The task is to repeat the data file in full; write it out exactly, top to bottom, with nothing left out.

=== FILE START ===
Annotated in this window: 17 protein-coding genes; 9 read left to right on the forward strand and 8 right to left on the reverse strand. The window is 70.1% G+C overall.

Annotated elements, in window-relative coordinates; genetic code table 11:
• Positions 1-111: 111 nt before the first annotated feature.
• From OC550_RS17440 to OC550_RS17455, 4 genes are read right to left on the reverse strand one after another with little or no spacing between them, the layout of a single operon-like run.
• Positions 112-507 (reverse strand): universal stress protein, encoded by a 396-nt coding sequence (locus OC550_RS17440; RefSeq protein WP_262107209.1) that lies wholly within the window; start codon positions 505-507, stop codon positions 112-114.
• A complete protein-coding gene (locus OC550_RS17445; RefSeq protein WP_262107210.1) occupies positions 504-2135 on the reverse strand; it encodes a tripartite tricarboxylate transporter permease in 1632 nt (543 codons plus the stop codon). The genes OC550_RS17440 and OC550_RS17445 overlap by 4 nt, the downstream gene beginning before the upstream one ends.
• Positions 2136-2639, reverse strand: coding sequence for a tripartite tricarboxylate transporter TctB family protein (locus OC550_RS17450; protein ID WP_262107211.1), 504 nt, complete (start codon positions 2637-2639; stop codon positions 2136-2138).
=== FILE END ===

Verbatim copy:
Annotated in this window: 17 protein-coding genes; 9 read left to right on the forward strand and 8 right to left on the reverse strand. The window is 70.1% G+C overall.

Annotated elements, in window-relative coordinates; genetic code table 11:
• Positions 1-111: 111 nt before the first annotated feature.
• From OC550_RS17440 to OC550_RS17455, 4 genes are read right to left on the reverse strand one after another with little or no spacing between them, the layout of a single operon-like run.
• Positions 112-507 (reverse strand): universal stress protein, encoded by a 396-nt coding sequence (locus OC550_RS17440; RefSeq protein WP_262107209.1) that lies wholly within the window; start codon positions 505-507, stop codon positions 112-114.
• A complete protein-coding gene (locus OC550_RS17445; RefSeq protein WP_262107210.1) occupies positions 504-2135 on the reverse strand; it encodes a tripartite tricarboxylate transporter permease in 1632 nt (543 codons plus the stop codon). The genes OC550_RS17440 and OC550_RS17445 overlap by 4 nt, the downstream gene beginning before the upstream one ends.
• Positions 2136-2639, reverse strand: coding sequence for a tripartite tricarboxylate transporter TctB family protein (locus OC550_RS17450; protein ID WP_262107211.1), 504 nt, complete (start codon positions 2637-2639; stop codon positions 2136-2138).